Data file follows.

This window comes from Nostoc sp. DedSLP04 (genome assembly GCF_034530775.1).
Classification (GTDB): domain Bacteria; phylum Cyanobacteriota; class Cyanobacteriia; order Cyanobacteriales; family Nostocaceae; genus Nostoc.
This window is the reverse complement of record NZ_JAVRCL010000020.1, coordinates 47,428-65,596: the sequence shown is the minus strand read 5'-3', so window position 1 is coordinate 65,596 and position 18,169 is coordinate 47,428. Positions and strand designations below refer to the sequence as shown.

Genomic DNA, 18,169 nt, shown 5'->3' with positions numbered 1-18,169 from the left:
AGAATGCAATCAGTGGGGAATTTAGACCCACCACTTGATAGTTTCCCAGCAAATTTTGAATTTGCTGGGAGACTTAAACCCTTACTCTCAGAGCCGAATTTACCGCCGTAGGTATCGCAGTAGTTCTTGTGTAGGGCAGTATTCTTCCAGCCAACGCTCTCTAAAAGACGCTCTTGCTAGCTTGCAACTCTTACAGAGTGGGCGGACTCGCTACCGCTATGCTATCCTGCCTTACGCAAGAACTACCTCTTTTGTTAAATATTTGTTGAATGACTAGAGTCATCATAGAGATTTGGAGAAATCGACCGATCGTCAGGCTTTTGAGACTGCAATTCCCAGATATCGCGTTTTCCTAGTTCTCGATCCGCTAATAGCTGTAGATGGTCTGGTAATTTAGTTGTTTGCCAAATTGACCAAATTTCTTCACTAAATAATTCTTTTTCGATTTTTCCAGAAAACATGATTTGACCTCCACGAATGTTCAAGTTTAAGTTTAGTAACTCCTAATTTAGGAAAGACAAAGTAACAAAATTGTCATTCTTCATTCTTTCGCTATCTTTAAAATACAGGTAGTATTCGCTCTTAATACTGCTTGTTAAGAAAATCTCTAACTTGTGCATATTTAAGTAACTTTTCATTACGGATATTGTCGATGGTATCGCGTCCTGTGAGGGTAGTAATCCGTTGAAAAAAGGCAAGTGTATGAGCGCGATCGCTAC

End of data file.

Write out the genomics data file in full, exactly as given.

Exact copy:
This window comes from Nostoc sp. DedSLP04 (genome assembly GCF_034530775.1).
Classification (GTDB): domain Bacteria; phylum Cyanobacteriota; class Cyanobacteriia; order Cyanobacteriales; family Nostocaceae; genus Nostoc.
This window is the reverse complement of record NZ_JAVRCL010000020.1, coordinates 47,428-65,596: the sequence shown is the minus strand read 5'-3', so window position 1 is coordinate 65,596 and position 18,169 is coordinate 47,428. Positions and strand designations below refer to the sequence as shown.

Genomic DNA, 18,169 nt, shown 5'->3' with positions numbered 1-18,169 from the left:
AGAATGCAATCAGTGGGGAATTTAGACCCACCACTTGATAGTTTCCCAGCAAATTTTGAATTTGCTGGGAGACTTAAACCCTTACTCTCAGAGCCGAATTTACCGCCGTAGGTATCGCAGTAGTTCTTGTGTAGGGCAGTATTCTTCCAGCCAACGCTCTCTAAAAGACGCTCTTGCTAGCTTGCAACTCTTACAGAGTGGGCGGACTCGCTACCGCTATGCTATCCTGCCTTACGCAAGAACTACCTCTTTTGTTAAATATTTGTTGAATGACTAGAGTCATCATAGAGATTTGGAGAAATCGACCGATCGTCAGGCTTTTGAGACTGCAATTCCCAGATATCGCGTTTTCCTAGTTCTCGATCCGCTAATAGCTGTAGATGGTCTGGTAATTTAGTTGTTTGCCAAATTGACCAAATTTCTTCACTAAATAATTCTTTTTCGATTTTTCCAGAAAACATGATTTGACCTCCACGAATGTTCAAGTTTAAGTTTAGTAACTCCTAATTTAGGAAAGACAAAGTAACAAAATTGTCATTCTTCATTCTTTCGCTATCTTTAAAATACAGGTAGTATTCGCTCTTAATACTGCTTGTTAAGAAAATCTCTAACTTGTGCATATTTAAGTAACTTTTCATTACGGATATTGTCGATGGTATCGCGTCCTGTGAGGGTAGTAATCCGTTGAAAAAAGGCAAGTGTATGAGCGCGATCGCTAC